So really, I have two jobs simultaneously.  I never really leave the kids at home, I am their person.  This is a perfect example of society’s gender roles.  My sister-in-law mentioned to me once that she had some commitment to go to, and that my brother would be “Babysitting,” my nephew.  I was like, “Girl, he’s got you brainwashed!!”  Dear brother, you don’t babysit your own child!  Are you kidding me?  But really, it’s kind of true in the sense that dads do not assume full responsibility in this way.  When it comes to the kids, they have appointed you Captain, and they are the First Mate.  Nate mentioned a guys’ night he was planning on going to, and I said, “Oh, that sounds fun.  Who’s gonna watch the kids?”  And he literally just stared at me completely confused.  Whether it’s work, or an invite somewhere social, my first thought is who’s going to watch the kids.  I no longer remember what it feels like to just come and go as I please.  That would be like leaving the house without my clothes on at this point.

And when I get home from work, my job is nowhere near done.  I have to quickly strip off my work clothes and hang them up before some sort of food or other unidentified stain ends up on them.  And then I need to get the run down from the nanny and pay her, all while the dogs are barking to go potty, and the kids are whining and pulling on me for my attention.  Or because I’m ignoring them, they will rummage through my work briefcase or my purse, maybe set off the alarm on my car keys.  And even if the nanny just fed them, when I get home, all of a sudden they are starving.  There is no break in-between work and home.  Like I said before, it’s always simultaneous.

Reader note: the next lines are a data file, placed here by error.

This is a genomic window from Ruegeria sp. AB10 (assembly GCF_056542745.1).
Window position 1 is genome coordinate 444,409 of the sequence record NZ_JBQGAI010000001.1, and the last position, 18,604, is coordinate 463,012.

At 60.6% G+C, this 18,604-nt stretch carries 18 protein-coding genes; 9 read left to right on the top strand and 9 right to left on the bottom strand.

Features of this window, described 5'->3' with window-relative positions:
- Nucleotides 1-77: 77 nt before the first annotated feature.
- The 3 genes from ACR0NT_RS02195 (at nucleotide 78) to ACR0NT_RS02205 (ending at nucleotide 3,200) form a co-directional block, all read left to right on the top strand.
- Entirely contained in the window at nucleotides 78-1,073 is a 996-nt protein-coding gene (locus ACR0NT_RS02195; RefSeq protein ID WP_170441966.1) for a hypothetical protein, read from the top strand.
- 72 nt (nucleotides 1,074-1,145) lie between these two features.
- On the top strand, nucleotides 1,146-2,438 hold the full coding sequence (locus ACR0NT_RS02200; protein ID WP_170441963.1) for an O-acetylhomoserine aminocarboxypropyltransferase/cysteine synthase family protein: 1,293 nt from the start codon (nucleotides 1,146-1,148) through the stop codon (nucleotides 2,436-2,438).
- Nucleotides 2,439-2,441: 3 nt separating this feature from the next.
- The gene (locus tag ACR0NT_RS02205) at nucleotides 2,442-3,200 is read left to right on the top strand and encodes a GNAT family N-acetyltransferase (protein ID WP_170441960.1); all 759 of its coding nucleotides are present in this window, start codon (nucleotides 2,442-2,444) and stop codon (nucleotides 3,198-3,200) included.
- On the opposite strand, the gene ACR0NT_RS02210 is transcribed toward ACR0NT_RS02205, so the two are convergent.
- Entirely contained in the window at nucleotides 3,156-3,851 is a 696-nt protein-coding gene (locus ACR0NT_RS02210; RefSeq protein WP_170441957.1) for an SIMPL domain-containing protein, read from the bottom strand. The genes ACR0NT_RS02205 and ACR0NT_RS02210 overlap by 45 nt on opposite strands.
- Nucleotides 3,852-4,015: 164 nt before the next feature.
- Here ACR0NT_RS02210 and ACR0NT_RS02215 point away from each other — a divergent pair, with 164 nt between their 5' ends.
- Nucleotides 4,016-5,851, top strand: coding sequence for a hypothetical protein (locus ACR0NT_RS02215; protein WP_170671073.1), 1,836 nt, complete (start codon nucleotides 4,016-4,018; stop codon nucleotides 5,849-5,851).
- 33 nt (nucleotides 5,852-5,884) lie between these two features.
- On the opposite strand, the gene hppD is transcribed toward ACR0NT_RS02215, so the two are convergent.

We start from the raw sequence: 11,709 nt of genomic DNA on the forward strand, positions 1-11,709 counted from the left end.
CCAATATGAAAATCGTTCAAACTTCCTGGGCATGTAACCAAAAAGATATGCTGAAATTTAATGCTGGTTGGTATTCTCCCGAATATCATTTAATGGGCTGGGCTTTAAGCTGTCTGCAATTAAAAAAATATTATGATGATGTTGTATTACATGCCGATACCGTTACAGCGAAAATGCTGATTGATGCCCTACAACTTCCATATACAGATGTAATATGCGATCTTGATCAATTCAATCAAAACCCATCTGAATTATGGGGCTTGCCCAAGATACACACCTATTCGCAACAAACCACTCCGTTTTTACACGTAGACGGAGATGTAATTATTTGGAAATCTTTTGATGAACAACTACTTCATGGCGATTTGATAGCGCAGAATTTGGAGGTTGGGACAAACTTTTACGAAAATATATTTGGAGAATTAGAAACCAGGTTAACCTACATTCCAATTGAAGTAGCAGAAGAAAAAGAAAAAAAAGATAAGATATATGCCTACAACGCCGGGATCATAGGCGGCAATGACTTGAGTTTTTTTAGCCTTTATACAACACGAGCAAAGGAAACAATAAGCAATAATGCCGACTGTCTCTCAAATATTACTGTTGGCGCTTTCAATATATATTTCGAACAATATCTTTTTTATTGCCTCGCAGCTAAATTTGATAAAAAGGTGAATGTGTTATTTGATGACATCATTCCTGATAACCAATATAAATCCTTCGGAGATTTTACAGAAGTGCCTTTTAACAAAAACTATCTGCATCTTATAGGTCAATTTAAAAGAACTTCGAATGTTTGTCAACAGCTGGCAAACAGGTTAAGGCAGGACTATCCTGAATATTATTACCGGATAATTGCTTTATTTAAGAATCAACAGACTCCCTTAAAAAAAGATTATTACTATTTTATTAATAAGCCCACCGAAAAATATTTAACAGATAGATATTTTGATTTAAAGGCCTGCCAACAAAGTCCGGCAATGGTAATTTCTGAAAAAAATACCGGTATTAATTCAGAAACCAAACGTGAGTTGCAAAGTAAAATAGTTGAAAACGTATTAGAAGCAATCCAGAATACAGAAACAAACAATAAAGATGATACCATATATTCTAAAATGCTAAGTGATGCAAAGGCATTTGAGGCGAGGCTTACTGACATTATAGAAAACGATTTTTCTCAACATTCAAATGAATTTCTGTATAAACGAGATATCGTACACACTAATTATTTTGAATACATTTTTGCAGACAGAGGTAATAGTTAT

Another issue is that I do a lot of work from home.  So sometimes I have the nanny come watch the kids while I lock myself in my bedroom with my laptop.  Most of the time I just wake up at 5 a.m. and work before the kids wake up.  And sometimes on rare occasions I am literally typing on my laptop while pushing the kids off and away from me with my feet.  But you gotta do what you gotta do.  Phone calls are a nightmare.  As soon as that phone rings my kids are like locusts.  Screaming in my ear, following me around the house until I finally lock myself in my bedroom trying to get away, and they just bang on the door and scream the entire time.  But God forbid, my husband gets a work call and the kids harass him, he will give me this look like, “Do something!”  And I’m like, “Nope.”  It actually makes my day a little bit watching him struggle.

So life is already hectic.  Throw in a paying job and a few nannies, and it’s seriously a circus every day.  I love being a mom and I love my job, so I wouldn’t change it for the world.  But I’m not gonna lie, I definitely wouldn’t mind being the first mate, and watching Nate try to balance this cluster.  Just the thought has me laughing my ass off.

By the way, Nate is home from his trip, and here are a few pictures and videos of his homecoming.

 

Week 25 & 26, Getting Through

Well, Nate is still gone, and we have been a hot mess over here.  I am trying to hold it all together, but most days I just feel like a complete failure.  Because although I may make it through each day, I feel like I made many, many compromises to do so.  For example, there are no healthy homemade dinners while Nate’s gone.  It’s sandwich meat and cheese and crackers at best, and McDonald’s at worst.  When you’re negotiating how many days a week your kids can have chicken nuggets, you know your standards have fallen.  I am consistently asking myself how much I can get away with, rather than what I can do better.